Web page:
Electrical control system designers often rely on generic software applications that require manual layout of electrical schematics – so-called manual ‘workarounds’ – to get the job completed. Resorting to these manual interventions often introduces design errors and makes the sharing of design information that much more difficult. This is where design packages such as AutoCAD Electrical come to the fore.

AutoCAD is a design environment that many mechanical design engineers will recognise, thanks to its huge, worldwide installed base. AutoCAD Electrical ensures that both the electrical and mechanical design teams work collaboratively, rather than in isolation. This is facilitated by easy exchange of design data so that it is possible to share the electrical intent from the controls design in AutoCAD Electrical with many other Autodesk applications, such as the top-end Inventor mechanical design environment. In addition to its real-time error checking capability, AutoCAD Electrical supports international electrical and electronic design and installation standards, and provides a full library of proprietary components. This means that you can design an electrical system comprising components from preferred manufacturers, confident that it will be compliant with all current local and international standards.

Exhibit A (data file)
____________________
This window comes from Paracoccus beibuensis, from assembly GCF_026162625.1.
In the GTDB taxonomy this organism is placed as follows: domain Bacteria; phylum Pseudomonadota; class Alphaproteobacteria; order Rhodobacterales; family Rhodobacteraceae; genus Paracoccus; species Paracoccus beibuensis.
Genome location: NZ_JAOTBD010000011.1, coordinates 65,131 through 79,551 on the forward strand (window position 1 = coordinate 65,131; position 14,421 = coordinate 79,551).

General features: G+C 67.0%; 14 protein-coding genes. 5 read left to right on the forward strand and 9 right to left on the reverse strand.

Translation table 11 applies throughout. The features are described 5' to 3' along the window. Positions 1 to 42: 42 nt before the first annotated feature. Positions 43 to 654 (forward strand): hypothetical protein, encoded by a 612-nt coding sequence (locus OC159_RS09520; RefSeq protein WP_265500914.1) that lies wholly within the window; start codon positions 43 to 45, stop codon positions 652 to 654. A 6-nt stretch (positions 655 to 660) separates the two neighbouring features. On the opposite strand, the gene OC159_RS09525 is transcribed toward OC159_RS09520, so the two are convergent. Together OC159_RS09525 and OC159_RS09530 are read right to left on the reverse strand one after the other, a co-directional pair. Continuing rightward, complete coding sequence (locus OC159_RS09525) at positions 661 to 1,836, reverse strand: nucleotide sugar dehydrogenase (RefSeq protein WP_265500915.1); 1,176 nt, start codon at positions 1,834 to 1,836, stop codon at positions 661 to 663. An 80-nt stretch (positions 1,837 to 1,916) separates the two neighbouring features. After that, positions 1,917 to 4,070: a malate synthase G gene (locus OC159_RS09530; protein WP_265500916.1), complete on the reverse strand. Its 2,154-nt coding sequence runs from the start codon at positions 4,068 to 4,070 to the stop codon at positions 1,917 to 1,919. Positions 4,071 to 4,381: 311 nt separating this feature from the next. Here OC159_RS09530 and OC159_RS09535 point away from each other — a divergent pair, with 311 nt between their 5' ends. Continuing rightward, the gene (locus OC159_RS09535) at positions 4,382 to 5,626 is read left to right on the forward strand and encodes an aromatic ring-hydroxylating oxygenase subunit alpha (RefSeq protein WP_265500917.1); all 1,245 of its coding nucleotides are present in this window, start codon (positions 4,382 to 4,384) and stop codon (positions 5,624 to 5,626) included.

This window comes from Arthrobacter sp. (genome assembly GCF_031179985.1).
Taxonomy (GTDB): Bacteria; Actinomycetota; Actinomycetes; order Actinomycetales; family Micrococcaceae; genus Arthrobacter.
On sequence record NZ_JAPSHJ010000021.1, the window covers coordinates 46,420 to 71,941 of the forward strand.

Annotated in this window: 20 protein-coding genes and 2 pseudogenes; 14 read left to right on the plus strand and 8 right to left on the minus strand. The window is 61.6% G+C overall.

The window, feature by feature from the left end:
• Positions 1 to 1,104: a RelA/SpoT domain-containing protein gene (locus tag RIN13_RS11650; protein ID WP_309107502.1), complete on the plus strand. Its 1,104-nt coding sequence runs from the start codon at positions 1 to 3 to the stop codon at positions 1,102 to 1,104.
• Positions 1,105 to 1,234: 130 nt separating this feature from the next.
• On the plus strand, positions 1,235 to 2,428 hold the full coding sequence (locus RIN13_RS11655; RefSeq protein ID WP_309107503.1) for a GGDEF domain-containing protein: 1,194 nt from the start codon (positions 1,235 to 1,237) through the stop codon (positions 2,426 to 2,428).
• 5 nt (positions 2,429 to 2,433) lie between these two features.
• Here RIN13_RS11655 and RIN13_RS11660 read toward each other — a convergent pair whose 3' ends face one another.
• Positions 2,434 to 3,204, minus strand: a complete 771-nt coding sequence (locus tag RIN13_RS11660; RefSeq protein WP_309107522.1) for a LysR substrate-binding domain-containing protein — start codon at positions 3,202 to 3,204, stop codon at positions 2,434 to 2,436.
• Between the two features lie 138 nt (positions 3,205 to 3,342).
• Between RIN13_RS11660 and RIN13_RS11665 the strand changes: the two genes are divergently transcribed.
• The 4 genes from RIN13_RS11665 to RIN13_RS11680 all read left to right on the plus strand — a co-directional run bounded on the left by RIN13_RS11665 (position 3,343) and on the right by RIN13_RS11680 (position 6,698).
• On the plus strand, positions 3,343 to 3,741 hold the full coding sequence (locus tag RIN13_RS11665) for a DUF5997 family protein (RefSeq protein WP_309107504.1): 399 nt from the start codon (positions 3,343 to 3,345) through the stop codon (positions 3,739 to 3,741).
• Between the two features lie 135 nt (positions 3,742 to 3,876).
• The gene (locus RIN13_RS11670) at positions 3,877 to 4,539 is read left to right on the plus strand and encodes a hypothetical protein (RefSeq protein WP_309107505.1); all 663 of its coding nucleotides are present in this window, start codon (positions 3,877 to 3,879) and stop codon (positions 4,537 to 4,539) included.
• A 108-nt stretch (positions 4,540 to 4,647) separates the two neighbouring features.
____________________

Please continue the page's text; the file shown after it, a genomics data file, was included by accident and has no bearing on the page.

And once you have done this, you can share your design and its associated information with teams responsible for ordering the parts, building the panel and laying out the cabling. The shared data are always up-to-date, so any late design changes by the electrical team are immediately available to the purchase office in the form of a current bill of materials, thus avoiding production delays.

Down to the essentials
If it’s something more specific you are after, then ABB’s Panel Design Configurator (PDC) is just the tool you need when specifying and designing mains distribution boards based on the company’s Triline-R enclosure range. Using this software, panel builders simply ‘drag and drop’ components into pre-set templates, using the pre-installed library of low voltage distribution equipment.